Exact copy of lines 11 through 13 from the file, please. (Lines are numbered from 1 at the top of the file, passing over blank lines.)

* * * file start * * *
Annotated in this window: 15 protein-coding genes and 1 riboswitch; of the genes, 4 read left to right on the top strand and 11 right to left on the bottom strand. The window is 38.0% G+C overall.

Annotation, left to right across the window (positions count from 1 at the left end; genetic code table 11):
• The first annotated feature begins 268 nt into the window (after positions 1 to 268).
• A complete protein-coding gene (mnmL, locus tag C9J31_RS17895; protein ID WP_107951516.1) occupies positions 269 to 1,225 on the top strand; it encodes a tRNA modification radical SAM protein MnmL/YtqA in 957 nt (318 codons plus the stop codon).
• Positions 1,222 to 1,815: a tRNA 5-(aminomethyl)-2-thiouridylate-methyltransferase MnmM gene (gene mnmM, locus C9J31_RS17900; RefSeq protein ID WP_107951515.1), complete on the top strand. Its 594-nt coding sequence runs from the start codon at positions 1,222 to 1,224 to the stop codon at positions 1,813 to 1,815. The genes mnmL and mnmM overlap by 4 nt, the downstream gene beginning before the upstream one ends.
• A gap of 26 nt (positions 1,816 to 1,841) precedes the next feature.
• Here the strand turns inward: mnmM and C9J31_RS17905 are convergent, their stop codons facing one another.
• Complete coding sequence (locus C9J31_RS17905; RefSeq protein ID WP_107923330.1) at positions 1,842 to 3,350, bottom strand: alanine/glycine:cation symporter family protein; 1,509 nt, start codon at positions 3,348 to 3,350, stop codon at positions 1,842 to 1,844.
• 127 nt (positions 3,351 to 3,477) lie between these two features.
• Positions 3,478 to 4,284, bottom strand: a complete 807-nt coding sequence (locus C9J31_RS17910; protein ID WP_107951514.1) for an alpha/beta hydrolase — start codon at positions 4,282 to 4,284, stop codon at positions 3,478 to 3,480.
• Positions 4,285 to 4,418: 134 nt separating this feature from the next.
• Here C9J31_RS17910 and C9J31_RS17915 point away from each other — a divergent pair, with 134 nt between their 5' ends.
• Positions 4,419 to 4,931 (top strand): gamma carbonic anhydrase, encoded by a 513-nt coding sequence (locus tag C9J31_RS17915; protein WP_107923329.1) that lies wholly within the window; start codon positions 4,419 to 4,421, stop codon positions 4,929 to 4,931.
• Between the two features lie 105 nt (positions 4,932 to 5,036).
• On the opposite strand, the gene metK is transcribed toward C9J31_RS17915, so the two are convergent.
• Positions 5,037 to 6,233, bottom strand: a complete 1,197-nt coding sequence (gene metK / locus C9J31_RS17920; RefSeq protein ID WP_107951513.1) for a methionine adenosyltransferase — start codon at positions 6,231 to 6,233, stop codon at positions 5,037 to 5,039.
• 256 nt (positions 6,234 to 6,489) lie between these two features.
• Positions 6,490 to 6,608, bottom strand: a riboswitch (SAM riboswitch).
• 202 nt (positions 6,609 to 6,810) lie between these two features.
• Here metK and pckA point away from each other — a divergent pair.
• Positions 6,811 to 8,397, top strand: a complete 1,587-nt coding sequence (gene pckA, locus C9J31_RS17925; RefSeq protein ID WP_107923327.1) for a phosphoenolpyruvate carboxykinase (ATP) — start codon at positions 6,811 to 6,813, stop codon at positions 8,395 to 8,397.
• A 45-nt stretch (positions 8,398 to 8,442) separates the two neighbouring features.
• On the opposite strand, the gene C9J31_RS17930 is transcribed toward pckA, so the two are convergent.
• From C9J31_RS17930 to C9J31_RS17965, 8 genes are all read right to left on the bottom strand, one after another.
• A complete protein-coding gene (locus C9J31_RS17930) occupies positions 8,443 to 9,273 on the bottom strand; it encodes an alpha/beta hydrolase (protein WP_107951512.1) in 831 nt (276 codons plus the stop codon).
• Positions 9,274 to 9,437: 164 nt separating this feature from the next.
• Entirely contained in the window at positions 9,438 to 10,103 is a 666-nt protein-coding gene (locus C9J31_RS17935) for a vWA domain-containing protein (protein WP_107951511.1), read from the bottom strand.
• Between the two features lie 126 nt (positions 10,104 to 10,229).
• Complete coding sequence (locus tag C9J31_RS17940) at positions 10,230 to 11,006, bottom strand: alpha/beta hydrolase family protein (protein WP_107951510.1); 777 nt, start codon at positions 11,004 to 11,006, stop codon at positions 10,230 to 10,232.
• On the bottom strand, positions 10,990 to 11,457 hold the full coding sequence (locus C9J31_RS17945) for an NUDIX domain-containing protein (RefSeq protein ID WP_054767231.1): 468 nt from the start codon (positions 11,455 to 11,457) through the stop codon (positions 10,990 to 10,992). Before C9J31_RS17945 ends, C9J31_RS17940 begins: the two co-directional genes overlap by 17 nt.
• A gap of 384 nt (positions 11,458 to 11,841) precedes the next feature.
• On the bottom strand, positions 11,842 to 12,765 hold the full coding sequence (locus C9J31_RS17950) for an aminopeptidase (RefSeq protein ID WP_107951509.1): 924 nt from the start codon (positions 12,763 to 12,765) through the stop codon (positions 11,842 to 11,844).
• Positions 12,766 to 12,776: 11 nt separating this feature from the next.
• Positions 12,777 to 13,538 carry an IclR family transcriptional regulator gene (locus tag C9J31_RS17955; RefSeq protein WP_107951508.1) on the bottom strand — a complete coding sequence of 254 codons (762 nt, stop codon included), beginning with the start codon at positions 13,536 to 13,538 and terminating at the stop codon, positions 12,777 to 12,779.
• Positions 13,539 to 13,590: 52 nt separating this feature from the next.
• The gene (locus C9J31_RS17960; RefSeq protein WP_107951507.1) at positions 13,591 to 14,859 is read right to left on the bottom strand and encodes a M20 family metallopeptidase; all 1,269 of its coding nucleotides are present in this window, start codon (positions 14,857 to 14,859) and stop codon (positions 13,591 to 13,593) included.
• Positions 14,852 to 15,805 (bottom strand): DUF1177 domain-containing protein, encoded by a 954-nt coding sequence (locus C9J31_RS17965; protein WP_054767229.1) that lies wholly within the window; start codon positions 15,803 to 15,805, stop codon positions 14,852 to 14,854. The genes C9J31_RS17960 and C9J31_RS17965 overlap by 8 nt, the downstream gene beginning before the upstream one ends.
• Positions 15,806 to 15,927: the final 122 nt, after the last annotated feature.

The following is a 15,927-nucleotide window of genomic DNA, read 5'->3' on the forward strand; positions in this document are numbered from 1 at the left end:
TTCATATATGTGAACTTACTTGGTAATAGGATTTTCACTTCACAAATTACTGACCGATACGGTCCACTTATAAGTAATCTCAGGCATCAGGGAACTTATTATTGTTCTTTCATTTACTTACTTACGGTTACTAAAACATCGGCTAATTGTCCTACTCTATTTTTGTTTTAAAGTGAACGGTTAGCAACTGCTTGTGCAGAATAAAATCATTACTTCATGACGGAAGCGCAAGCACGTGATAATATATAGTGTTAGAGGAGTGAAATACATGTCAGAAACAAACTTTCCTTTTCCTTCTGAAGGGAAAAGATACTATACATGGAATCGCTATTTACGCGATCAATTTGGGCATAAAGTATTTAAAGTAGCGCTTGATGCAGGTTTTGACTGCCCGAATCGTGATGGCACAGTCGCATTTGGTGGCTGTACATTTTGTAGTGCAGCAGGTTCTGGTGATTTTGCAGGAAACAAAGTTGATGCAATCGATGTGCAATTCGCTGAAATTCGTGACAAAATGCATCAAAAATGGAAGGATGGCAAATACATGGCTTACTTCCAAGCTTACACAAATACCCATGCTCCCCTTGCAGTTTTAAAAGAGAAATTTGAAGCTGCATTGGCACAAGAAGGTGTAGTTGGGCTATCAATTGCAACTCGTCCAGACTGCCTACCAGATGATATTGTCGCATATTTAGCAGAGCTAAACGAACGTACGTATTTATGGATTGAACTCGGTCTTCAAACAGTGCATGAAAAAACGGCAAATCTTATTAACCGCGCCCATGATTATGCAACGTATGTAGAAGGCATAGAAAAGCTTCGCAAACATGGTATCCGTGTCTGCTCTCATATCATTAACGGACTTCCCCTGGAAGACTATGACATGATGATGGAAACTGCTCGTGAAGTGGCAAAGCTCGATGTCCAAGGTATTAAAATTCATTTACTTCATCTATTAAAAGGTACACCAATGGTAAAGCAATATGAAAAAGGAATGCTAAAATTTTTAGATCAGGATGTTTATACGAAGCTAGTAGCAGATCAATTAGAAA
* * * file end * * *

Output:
• Positions 4,285 to 4,418: 134 nt separating this feature from the next.
• Here C9J31_RS17910 and C9J31_RS17915 point away from each other — a divergent pair, with 134 nt between their 5' ends.
• Positions 4,419 to 4,931 (top strand): gamma carbonic anhydrase, encoded by a 513-nt coding sequence (locus tag C9J31_RS17915; protein WP_107923329.1) that lies wholly within the window; start codon positions 4,419 to 4,421, stop codon positions 4,929 to 4,931.